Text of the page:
MoDot Spends $111k on Unneeded Signs

Click image for video

Even though the existing signs posted around the state which welcomed drivers were 20-years-old, they were, as Elliot Davis notes, perfectly fine. Davis reports that 66 new “Welcome to Missouri” signs cost $111k.

But MoDot had to get them some of them thur new signs! It probably created about two jobs per sign for as long as it took to post the sign.

Instead of posting ads on Craigslist advertising for “activists” to protest in favor of HCR, perhaps the government can now post ads advertising the need for individuals to stand on various bridges and highway shoulders holding a sign made with materials purchased at Office Depot. Jobs created and economy stimulated! JEANYUS.

Why yes, Virginia, this is the same MoDot that folks just voted to be equally responsible with their money concerning city transit.

Ladies’ Night Now Illegal in MN

I blame feminism. Hey, equality! And Bush, just because.

It’s a bastion of bar culture: “Ladies’ Night,” staged to attract female customers by cutting their drink prices and cover charges.

It’s also illegal gender discrimination, according to the Minnesota Department of Human Rights.

The department charged this week that by having ladies’ nights, five Twin Cities establishments denied men the right to “full and equal enjoyment” of their businesses.

“Gender-based pricing violates the [state] Human Rights Act,” Commissioner James Kirkpatrick said in a statement.

Shouldn’t a business choose what promotions they wish to implement without interference from the government?

Sheryl Crow Bashes Tea Party

Yawn. Further up in the article Crow talks about how no one takes to the street, is reminded of the tea party, backpedals earlier clueless statement re: taking to the street by stating that tea partiers are stupid. I liked this the best, though:

Later in her June Glamour magazine interview with Couric, Crow slammed Karl Rove and other conservatives for harping on her toilet paper idea. She claimed this was done “[j]ust to discredit me and to make me look silly.”

Don’t worry, Crow. I don’t think anyone could further affect how silly you are already.

No More Eggs by the Dozen: EU Micromanages British Sales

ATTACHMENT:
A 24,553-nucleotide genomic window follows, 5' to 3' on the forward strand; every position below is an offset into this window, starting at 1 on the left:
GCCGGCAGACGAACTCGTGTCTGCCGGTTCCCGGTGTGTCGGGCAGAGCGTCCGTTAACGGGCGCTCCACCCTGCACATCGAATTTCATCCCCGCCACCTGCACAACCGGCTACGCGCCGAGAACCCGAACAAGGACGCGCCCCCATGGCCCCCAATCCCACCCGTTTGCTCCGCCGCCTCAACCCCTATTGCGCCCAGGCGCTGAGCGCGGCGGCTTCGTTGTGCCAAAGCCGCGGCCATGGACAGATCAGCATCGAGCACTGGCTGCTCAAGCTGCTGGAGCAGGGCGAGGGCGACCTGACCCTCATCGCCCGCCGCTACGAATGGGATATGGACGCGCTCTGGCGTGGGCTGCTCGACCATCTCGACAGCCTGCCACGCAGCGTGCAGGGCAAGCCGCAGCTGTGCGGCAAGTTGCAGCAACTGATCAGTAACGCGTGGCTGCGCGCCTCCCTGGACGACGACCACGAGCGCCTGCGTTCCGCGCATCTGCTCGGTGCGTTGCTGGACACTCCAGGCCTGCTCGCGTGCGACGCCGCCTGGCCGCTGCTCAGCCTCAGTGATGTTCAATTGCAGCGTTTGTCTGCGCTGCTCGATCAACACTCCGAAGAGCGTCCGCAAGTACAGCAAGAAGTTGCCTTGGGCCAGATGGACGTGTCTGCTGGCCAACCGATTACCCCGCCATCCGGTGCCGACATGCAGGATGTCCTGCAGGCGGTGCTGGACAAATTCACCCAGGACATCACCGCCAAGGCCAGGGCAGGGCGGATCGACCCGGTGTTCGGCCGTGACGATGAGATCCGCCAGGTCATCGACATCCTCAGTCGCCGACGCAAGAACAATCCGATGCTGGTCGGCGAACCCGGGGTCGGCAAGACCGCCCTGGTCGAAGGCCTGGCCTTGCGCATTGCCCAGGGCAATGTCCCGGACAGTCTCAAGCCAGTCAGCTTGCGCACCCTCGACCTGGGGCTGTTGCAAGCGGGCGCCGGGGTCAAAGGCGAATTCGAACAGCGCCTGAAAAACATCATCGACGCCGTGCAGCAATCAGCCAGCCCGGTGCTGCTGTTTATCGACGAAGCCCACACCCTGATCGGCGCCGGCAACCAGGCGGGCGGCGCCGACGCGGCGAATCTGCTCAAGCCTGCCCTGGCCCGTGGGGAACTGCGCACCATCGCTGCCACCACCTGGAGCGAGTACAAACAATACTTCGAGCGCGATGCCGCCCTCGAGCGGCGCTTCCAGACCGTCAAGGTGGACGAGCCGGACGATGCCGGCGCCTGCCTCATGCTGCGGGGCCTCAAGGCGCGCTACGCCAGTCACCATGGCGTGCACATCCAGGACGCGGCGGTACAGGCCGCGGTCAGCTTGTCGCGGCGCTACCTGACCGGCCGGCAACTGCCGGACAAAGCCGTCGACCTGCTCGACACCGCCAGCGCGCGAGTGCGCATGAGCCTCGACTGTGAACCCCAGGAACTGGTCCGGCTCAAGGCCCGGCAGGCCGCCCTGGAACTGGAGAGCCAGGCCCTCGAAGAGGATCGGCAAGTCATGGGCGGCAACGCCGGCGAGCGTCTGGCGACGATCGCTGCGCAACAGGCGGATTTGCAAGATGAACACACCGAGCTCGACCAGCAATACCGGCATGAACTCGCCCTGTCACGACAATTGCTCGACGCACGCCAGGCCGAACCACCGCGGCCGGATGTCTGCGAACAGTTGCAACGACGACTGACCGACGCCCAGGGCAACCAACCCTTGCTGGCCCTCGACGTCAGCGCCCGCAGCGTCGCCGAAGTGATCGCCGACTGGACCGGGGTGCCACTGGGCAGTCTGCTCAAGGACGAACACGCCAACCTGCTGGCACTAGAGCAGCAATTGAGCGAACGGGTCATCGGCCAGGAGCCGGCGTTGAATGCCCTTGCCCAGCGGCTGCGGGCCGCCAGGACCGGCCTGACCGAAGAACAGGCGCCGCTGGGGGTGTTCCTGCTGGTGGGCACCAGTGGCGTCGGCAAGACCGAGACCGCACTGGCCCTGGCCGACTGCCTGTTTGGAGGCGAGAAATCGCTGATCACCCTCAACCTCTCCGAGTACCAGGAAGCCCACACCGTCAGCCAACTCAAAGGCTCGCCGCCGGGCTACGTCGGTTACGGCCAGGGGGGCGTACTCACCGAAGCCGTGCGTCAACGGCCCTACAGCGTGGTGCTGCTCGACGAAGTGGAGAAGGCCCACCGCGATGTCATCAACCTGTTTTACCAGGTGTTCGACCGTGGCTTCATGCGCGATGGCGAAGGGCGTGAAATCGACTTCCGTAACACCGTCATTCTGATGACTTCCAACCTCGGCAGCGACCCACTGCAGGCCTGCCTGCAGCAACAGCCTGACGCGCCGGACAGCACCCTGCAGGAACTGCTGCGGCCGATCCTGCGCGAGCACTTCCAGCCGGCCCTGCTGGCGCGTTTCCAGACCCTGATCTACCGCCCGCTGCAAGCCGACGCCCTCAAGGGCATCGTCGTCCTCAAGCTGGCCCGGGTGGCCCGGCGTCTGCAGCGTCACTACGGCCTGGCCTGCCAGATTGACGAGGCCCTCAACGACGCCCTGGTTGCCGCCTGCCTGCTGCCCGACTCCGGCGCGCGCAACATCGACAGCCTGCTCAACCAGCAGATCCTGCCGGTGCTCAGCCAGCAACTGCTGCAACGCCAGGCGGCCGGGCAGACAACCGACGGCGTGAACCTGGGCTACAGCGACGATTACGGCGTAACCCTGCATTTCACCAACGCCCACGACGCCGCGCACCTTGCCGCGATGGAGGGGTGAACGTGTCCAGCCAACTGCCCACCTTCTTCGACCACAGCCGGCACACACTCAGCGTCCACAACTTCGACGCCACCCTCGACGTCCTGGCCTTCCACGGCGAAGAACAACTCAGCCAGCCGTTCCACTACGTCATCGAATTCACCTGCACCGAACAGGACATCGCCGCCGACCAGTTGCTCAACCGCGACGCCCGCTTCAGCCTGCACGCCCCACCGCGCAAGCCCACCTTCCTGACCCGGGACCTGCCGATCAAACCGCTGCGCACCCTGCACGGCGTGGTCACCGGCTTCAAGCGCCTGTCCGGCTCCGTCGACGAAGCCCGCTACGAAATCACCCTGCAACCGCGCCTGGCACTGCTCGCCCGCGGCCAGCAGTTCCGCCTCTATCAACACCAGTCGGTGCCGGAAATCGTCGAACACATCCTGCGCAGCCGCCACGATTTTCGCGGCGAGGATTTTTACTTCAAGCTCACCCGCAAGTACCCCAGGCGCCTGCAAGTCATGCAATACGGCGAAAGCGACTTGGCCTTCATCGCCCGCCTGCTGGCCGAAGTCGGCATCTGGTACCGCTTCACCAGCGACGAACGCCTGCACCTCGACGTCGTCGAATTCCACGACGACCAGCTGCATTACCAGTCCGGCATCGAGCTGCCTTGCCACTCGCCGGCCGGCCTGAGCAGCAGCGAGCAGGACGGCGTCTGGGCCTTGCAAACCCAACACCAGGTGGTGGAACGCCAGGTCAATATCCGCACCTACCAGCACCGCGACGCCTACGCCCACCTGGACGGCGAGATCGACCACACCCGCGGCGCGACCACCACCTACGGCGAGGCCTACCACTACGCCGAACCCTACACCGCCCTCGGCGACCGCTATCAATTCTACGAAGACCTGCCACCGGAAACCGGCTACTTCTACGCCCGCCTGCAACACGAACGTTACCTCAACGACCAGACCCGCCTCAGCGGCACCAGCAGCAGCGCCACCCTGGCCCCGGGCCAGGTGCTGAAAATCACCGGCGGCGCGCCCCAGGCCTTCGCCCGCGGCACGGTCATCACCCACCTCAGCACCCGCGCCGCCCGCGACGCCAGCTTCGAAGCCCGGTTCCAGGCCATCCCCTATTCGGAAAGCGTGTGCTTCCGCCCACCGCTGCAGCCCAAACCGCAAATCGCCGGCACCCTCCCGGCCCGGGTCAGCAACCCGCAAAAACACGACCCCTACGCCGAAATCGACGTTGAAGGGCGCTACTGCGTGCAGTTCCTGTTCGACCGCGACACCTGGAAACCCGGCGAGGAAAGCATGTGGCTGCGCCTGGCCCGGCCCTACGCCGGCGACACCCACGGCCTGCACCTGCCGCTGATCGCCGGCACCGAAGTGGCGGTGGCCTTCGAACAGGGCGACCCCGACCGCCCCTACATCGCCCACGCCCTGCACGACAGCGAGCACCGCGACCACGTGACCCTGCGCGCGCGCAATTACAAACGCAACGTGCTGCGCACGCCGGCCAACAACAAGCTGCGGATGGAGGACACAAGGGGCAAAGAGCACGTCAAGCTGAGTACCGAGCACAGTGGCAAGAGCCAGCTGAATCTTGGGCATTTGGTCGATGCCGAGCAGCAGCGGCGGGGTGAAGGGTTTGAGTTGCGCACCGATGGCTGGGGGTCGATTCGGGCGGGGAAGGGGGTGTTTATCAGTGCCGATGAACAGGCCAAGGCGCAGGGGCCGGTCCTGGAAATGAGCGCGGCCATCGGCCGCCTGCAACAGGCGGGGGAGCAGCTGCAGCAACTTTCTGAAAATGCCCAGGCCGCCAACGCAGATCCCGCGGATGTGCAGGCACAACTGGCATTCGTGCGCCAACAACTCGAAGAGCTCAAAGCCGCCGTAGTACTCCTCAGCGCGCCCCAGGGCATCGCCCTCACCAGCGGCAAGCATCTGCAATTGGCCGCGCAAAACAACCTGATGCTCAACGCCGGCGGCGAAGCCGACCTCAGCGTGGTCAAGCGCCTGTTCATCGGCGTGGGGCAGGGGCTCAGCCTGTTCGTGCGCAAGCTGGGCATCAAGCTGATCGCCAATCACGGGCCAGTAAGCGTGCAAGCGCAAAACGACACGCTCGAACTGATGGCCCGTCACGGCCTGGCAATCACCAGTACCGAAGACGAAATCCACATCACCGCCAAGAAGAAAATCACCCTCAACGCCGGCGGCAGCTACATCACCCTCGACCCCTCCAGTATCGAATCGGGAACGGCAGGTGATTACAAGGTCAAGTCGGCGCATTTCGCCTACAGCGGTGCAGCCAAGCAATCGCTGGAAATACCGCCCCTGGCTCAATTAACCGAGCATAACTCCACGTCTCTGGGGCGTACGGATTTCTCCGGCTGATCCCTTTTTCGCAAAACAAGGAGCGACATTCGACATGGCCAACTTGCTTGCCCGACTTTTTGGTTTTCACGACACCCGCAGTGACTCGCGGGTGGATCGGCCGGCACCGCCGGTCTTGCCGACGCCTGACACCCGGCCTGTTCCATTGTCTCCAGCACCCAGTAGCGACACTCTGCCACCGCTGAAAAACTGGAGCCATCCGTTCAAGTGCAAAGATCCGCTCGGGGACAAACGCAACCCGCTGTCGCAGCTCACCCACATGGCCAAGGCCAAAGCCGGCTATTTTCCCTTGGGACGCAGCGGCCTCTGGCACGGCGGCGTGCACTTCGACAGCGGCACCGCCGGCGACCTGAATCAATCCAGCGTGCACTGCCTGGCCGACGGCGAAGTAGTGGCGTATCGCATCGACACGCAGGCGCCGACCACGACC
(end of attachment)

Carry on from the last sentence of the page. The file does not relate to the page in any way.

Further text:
File this under one of the most ridiculous egregious examples of big government micromanagement that I’ve ever seen. British food merchants are now forbidden to sell products by the number (i.e. a dozen eggs, rolls, et al.) and are told they must sell by weight only. It’s also forbidden to put the weight AND the number of items on the package. Why? Because the EU is crazy. Hi, welcome to big government.

Until now, Britain has been exempt from EU regulations that forbid the selling of goods by number. But last week MEPs voted to end Britain’s deal despite objections from UK members.

The new rules will mean that instead of packaging telling shoppers a box contains six eggs, it will show the weight in grams of the eggs inside, for example 372g.

Or that a bag of white rolls has 322g inside instead of half a dozen. The rules will not allow both the weight and the quantity to be displayed.


The move could cost retailers millions of pounds because of changes they will have to make to packaging and labelling, as well as the extra burden of weighing each box of food before it is put on sale.

The cost is likely to be passed on to shoppers through higher grocery bills.

The cost that merchants will be forced to incur complying with this law will be astronomical. Yes, at a time when the world economy is teetering on the edge, let’s make it more difficult for families to afford food! Let’s raise the cost of their groceries as a way to help them. If you told me that Johnny Depp’s Mad Hatter was writing these regulations I would be completely unsurprised.

Look how much time they have on their hands:

The new labelling row is the latest in a long line of European Union food policy scandals.

The EU passed a directive in 1994 ruling that top-of-the-range bananas had to be ‘free from malformation or abnormal curvature of the fingers’. The directive was ridiculed as a symbol of bureaucratic excess in Brussels.

In 1988, it ruled that top-of-the-range cucumbers must bend by only 10mm per 10cm in a directive designed to help packaging and transport.

In 1979, another directive ruled that carrots should be termed as fruits, as the Portuguese made jam out of them.

In 2003, a threatened European ban on smoky-bacon crisps was averted at the last minute when MEPs forced through amendments after a backlash from the British public.

Finger-curved bananas? Ghastly! But a ban on bacon crisps? ATROCITY. David Cameron will meet his first test as prime minister going toe-to-toe with the EU over this.

If cap-and-tax passes we’ll face a similar intrusion.

NRA Makes a Deal Against Free Speech

I don’t like the NRA’s strategy of ensuring its own longevity at the risk of other freedoms, which they seem to be forgetting about.